5. Another advantage resulting from the alliance of the church with the empire was the episcopal right of intercession.

The privilege of interceding with the secular power for criminals, prisoners, and unfortunates of every kind had belonged to the heathen priests, and especially to the vestals, and now passed to the Christian ministry, above all to the bishops, and thenceforth became an essential function of their office. A church in Gaul about the year 460 opposed the ordination of a monk to the bishopric, because, being unaccustomed to intercourse with secular magistrates, though he might intercede with the Heavenly Judge for their souls, he could not with the earthly for their bodies. The bishops were regarded particularly as the guardians of widows and orphans, and the control of their property was intrusted to them. Justinian in 529 assigned to them also a supervision of the prisons, which they were to visit on Wednesdays and Fridays, the days of Christ’s passion.

The exercise of this right of intercession, one may well suppose, often obstructed the course of justice; but it also, in innumerable cases, especially in times of cruel, arbitrary despotism, protected the interests of innocence, humanity, and mercy. Sometimes, by the powerful pleadings of bishops with governors and emperors, whole provinces were rescued from oppressive taxation and from the revenge of conquerors. Thus Flavian of Antioch in 387 averted the wrath of Theodosius on occasion of a rebellion, journeying under the double burden of age and sickness even to Constantinople to the emperor himself, and with complete success, as an ambassador of their common Lord, reminding him of the words: "If ye forgive men their trespasses, your heavenly Father will also forgive you."162

6. With the right of intercession was closely connected the right of asylum in churches.

In former times many of the heathen temples and altars, with some exceptions, were held inviolable as places of refuge; and the Christian churches now inherited also this prerogative. The usage, with some precautions against abuse, was made law by Theodosius II. in 431, and the ill treatment of an unarmed fugitive in any part of the church edifice, or even upon the consecrated ground, was threatened with the penalty of death.163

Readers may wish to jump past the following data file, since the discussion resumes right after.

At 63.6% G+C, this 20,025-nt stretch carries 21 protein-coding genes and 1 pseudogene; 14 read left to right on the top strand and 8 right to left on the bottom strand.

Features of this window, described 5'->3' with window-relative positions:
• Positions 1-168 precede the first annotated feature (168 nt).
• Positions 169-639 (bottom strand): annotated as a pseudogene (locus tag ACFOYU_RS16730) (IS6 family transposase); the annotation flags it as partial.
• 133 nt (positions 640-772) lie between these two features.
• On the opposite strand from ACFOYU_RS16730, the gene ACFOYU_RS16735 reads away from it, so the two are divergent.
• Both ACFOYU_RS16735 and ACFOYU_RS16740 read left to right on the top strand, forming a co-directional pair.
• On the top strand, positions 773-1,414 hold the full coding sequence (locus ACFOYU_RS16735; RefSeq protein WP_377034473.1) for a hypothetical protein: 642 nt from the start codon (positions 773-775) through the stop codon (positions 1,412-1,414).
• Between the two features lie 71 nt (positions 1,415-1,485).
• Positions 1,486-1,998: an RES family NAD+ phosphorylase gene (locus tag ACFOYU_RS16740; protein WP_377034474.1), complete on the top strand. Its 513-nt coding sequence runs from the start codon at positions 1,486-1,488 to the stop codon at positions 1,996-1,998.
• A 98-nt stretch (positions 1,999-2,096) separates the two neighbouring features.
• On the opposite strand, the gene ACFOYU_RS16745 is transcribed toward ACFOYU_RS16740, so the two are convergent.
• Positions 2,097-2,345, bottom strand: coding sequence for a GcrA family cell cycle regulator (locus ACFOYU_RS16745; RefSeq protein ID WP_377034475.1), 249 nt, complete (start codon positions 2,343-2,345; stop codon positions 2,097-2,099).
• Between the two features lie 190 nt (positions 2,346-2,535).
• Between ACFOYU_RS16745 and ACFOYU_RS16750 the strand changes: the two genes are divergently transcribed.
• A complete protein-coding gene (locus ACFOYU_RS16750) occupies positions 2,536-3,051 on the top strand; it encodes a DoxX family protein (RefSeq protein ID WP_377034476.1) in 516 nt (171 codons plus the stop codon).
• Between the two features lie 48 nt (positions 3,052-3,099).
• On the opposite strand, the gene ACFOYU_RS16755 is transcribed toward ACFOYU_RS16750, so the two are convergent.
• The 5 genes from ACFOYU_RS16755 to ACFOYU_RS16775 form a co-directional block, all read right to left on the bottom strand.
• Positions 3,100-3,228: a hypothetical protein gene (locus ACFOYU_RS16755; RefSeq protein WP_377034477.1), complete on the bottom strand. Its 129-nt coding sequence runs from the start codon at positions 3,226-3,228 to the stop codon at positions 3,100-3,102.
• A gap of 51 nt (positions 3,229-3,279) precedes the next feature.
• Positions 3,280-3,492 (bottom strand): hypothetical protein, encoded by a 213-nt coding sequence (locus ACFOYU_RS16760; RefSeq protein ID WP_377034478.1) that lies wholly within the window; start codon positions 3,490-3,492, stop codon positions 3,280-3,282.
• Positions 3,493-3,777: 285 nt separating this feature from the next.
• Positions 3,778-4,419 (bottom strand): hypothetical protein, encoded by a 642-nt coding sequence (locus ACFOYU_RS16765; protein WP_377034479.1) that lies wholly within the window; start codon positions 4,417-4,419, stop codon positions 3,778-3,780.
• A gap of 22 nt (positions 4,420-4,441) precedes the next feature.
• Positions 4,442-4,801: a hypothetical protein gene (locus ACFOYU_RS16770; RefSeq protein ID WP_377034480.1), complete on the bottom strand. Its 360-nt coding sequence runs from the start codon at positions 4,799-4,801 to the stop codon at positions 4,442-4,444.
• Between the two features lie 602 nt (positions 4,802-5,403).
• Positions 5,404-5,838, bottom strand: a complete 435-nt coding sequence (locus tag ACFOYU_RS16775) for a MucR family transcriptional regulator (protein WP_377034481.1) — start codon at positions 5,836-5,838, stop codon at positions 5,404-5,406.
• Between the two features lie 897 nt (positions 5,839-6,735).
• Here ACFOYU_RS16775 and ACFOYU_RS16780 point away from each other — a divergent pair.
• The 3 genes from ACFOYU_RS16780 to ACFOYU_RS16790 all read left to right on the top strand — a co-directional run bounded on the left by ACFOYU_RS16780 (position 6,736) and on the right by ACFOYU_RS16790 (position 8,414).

Thus slaves found sure refuge from the rage of their masters, debtors from the persecution of inexorable creditors, women and virgins from the approaches of profligates, the conquered from the sword of their enemies, in the holy places, until the bishop by his powerful mediation could procure justice or mercy. The beneficence of this law, which had its root not in superstition alone, but in the nobler sympathies of the people, comes most impressively to view amidst the ragings of the great migration and of the frequent intestine wars.164


 § 17. Legal Sanction of Sunday.


7. The civil sanction of the observance of Sunday and other festivals of the church.

The state, indeed, should not and cannot enforce this observance upon any one, but may undoubtedly and should prohibit the public disturbance and profanation of the Christian Sabbath, and protect the Christians in their right and duty of its proper observance. Constantine in 321 forbade the sitting of courts and all secular labor in towns on "the venerable day of the sun," as he expresses himself, perhaps with reference at once to the sun-god, Apollo, and to Christ, the true Sun of righteousness; to his pagan and his Christian subjects. But he distinctly permitted the culture of farms and vineyards in the country, because frequently this could be attended to on no other day so well;165 though one would suppose that the hard-working peasantry were the very ones who most needed the day of rest. Soon afterward, in June, 321, he allowed the manumission of slaves on Sunday;166 as this, being an act of benevolence, was different from ordinary business, and might be altogether appropriate to the day of resurrection and redemption. According to Eusebius, Constantine also prohibited all military exercises on Sunday, and at the same time enjoined the observance of Friday in memory of the death of Christ.167